things and the natural world

More than one woman has fallen in love with the Berlin Wall. There has been at least one marriage ceremony between a person and the Eiffel Tower. The women communicate with the objects; they love and their love is returned. I don’t like to use the word ‘it’, one woman says, because he is not an inanimate object. He is an archer’s bow.

I know a human magpie. He collects objects from what he calls the natural world. Rocks, stones, twigs, branches, knots, bird’s nests and eggshells and seed pods, gumnuts and ‘haycorns’. When he was three, he brought home a Jacaranda pod, hiding it beneath his bed in a paper bag. When he opened it a month later, it had burst in the bag. Its tiny opaque seeds were released into the air between us and settled in our hair, on the bedspread, the floor, our fingertips. I swept them up and took them outside to let them go in the breeze, holding his hand and my breath as he wept. When he pulls the bath plug, he repeats a ritual from his babyhood: Goodbye Water. I love to play in you and wash in you. See you next time, Water. When he was two, he spent one Autumn afternoon at the park attempting to convince me to put the fallen leaves back on their branches, where they belonged. All recyclable materials are to be checked for their ‘craft’ potential before they hit the bin. Broken toys are loved best and jealously guarded.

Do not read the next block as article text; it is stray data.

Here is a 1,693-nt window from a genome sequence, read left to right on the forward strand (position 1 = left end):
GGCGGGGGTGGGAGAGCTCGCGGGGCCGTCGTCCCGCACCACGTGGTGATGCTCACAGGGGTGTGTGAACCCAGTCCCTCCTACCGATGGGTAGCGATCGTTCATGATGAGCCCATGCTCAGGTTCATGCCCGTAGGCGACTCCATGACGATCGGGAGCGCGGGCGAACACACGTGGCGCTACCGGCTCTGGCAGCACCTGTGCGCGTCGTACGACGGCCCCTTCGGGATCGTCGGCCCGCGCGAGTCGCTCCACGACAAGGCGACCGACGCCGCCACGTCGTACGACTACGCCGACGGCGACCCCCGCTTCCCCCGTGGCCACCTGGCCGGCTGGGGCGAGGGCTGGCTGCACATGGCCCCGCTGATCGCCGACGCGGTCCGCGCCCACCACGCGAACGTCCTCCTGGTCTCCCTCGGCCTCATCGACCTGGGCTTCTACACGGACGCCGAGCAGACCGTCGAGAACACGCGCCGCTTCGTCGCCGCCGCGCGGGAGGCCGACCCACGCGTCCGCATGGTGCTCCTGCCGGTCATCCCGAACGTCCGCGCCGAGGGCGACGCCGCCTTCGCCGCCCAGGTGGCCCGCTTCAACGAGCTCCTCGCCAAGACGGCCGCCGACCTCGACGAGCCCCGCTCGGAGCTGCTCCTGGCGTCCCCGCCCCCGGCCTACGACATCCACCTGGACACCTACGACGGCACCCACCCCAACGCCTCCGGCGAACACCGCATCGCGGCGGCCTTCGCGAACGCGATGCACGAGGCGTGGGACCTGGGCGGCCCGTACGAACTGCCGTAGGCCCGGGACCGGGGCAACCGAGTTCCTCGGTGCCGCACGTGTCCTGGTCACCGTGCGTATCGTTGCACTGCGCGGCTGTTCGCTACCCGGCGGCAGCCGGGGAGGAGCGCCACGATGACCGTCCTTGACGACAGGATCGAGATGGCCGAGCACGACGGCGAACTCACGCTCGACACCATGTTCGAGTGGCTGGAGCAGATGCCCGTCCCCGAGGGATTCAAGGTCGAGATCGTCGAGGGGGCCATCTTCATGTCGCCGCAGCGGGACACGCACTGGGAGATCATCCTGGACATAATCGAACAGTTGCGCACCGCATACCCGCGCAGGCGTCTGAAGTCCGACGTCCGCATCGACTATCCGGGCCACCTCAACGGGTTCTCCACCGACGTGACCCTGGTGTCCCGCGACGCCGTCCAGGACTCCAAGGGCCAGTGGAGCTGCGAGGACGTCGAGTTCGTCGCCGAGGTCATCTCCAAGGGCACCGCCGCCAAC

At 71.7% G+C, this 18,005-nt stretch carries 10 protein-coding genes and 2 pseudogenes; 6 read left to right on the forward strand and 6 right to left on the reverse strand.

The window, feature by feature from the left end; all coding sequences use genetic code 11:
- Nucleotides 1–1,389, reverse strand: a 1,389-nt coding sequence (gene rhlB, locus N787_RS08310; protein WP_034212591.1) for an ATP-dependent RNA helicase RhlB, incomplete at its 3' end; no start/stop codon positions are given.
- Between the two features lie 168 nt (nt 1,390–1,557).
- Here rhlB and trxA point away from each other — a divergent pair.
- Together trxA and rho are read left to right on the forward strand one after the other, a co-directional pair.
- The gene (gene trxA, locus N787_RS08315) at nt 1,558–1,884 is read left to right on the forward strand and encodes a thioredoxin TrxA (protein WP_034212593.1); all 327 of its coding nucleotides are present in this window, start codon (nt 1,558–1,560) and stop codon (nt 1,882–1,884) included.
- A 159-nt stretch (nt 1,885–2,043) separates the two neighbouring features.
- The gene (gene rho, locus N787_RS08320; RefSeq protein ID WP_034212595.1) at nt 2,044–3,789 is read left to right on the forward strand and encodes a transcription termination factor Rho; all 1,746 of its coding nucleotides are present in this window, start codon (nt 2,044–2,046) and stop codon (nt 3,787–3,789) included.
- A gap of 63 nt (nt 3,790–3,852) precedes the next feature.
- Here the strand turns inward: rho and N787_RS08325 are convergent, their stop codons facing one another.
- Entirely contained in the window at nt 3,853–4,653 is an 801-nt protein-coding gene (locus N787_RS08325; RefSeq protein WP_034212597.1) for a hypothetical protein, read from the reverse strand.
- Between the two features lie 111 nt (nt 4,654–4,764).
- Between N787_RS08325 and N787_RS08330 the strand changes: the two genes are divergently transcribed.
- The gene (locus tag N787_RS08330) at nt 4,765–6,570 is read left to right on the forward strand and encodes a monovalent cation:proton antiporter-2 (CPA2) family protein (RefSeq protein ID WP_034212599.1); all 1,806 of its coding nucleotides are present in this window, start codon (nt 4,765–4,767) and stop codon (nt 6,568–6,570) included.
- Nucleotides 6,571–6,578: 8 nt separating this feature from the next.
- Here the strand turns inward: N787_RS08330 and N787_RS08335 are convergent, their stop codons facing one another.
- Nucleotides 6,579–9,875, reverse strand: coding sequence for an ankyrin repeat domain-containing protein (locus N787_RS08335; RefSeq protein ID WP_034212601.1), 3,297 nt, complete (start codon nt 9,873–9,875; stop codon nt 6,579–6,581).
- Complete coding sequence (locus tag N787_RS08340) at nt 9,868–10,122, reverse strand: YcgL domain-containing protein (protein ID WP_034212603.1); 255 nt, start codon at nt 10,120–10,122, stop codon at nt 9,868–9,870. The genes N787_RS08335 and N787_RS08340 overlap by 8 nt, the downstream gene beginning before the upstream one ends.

I am not concerned. Sometimes, as he falls asleep, he lists the names of the people he knows love him. When he wants attention, he says What’s more important, the news or your child? He is moved to tears by the tears of others. He comforts and seeks comfort.

I am terrified. I can’t put the leaves back on the tree. Tomorrow’s water will be both different and the same as today’s. If I could put his ideas of love and safety and home and forever in a paper bag and hide it beneath his bed, I might be tempted to do it. But very soon, instead, I will have to hold his hand and my breath and let all these tiny, opaque pieces of our future selves free in the wind.

The beginning of my story does not fit with this ending. These women who love these objects have nothing to do with me or my magpie. Only, I needed to start somewhere, and sometimes it is impossible to tell the truth.

We are not objects. We are archers’ bows.

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